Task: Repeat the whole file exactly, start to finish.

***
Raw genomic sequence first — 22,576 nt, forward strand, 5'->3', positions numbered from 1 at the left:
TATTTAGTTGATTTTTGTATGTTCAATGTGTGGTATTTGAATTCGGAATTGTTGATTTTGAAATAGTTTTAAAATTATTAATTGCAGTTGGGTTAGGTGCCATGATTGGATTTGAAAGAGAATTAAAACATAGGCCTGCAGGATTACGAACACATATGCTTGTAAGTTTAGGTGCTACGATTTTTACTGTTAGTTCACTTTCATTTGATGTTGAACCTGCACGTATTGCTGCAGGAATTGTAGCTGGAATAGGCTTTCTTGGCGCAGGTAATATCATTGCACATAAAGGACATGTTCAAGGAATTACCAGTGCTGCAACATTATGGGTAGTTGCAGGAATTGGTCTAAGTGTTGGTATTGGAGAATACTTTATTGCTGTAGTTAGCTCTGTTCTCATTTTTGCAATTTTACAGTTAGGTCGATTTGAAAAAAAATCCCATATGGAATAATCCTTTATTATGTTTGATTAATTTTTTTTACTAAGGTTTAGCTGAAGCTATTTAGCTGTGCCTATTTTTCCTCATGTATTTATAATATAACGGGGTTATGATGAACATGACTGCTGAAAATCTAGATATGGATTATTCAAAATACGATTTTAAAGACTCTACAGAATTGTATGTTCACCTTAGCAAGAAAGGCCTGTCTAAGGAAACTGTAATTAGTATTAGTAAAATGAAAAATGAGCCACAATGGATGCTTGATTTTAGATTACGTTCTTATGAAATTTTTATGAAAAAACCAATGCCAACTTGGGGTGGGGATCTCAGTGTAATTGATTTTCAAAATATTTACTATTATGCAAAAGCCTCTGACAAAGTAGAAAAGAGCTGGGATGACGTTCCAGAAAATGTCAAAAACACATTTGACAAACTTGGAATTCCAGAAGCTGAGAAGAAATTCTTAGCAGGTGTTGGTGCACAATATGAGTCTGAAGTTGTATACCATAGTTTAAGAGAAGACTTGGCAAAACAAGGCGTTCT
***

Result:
Raw genomic sequence first — 22,576 nt, forward strand, 5'->3', positions numbered from 1 at the left:
TATTTAGTTGATTTTTGTATGTTCAATGTGTGGTATTTGAATTCGGAATTGTTGATTTTGAAATAGTTTTAAAATTATTAATTGCAGTTGGGTTAGGTGCCATGATTGGATTTGAAAGAGAATTAAAACATAGGCCTGCAGGATTACGAACACATATGCTTGTAAGTTTAGGTGCTACGATTTTTACTGTTAGTTCACTTTCATTTGATGTTGAACCTGCACGTATTGCTGCAGGAATTGTAGCTGGAATAGGCTTTCTTGGCGCAGGTAATATCATTGCACATAAAGGACATGTTCAAGGAATTACCAGTGCTGCAACATTATGGGTAGTTGCAGGAATTGGTCTAAGTGTTGGTATTGGAGAATACTTTATTGCTGTAGTTAGCTCTGTTCTCATTTTTGCAATTTTACAGTTAGGTCGATTTGAAAAAAAATCCCATATGGAATAATCCTTTATTATGTTTGATTAATTTTTTTTACTAAGGTTTAGCTGAAGCTATTTAGCTGTGCCTATTTTTCCTCATGTATTTATAATATAACGGGGTTATGATGAACATGACTGCTGAAAATCTAGATATGGATTATTCAAAATACGATTTTAAAGACTCTACAGAATTGTATGTTCACCTTAGCAAGAAAGGCCTGTCTAAGGAAACTGTAATTAGTATTAGTAAAATGAAAAATGAGCCACAATGGATGCTTGATTTTAGATTACGTTCTTATGAAATTTTTATGAAAAAACCAATGCCAACTTGGGGTGGGGATCTCAGTGTAATTGATTTTCAAAATATTTACTATTATGCAAAAGCCTCTGACAAAGTAGAAAAGAGCTGGGATGACGTTCCAGAAAATGTCAAAAACACATTTGACAAACTTGGAATTCCAGAAGCTGAGAAGAAATTCTTAGCAGGTGTTGGTGCACAATATGAGTCTGAAGTTGTATACCATAGTTTAAGAGAAGACTTGGCAAAACAAGGCGTTCT